I can count on the fingers of one hand the number of books I have read more than once. Not of course counting set texts, or stories I've adapted. Actually Lord Of The Flies is a special case, yes it was the set text, 1983 Ordinary Level Eng Lit, but I became a fan of Golding's in the process of failing my exam (the shame), and read all his stuff later on, including a revisit to the island of LOTF. Incidentally I think my fascination with Golding's prose style - it had me quite mesmerised - was a contributing factor in my Eng Lit calamity. While I was absorbed in trying to understand the profundities of WG's dark poetics, I omitted to memorise the sequence of events of the narrative, and when asked to comment on specific plot points was simply at a loss. (Something similar went on with me and the drama set text, The Crucible , if I remember rightly). I thought about retaking, as I had wanted to study English at university, but for whatever reason, a cocktail of embarrassment and inertia most likely, signed up for Greek, Latin and French A levels, with a General Studies chaser. Sixteen months after the LOTF debacle, on my eighteenth birthday if you please, I arrived in Oxford for two days of interviews to see if they'd let me in to read Classics. They did, and I became one of a type - the boy from the labouring classes up at Oxford, trying to keep his head, trying to keep up, among the sons and daughters of the moneyed and entitled.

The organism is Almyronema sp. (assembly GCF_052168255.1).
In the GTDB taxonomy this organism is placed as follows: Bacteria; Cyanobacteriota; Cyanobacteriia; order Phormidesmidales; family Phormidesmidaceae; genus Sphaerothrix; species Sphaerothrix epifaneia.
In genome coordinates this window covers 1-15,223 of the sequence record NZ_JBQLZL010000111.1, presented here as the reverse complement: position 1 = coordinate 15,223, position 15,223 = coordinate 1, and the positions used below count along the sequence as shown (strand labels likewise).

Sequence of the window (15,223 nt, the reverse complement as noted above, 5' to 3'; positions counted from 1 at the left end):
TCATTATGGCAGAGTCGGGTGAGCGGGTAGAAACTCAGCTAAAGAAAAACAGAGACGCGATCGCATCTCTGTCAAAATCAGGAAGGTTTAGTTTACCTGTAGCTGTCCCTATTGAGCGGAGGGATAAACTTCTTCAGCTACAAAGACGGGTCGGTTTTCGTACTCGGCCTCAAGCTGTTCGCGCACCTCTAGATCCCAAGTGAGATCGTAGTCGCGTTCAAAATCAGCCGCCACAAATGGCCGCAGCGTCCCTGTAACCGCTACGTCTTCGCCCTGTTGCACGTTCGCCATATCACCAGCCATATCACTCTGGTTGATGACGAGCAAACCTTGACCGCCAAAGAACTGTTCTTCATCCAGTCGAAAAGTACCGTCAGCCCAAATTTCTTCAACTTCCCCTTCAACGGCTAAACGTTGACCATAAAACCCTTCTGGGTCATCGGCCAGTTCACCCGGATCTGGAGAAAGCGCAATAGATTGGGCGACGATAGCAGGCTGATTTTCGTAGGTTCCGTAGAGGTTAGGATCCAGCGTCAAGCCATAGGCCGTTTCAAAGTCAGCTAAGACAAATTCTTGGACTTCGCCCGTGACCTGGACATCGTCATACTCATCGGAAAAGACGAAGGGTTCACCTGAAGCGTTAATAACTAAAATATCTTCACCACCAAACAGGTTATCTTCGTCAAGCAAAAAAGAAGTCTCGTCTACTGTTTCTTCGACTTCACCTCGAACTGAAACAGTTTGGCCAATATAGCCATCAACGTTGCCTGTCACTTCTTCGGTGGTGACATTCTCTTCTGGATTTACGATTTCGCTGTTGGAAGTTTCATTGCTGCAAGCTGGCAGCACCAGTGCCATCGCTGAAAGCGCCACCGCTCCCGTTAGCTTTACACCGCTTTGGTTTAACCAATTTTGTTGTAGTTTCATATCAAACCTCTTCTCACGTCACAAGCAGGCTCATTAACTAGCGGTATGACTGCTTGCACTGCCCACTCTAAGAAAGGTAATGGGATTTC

All of which serves as a prelude to my simply recording - I am rereading, not just one of my favourite books, but one of my favourite things ever, Generation X. And looky. Just saw this. Mr Coupland has an announcement to make.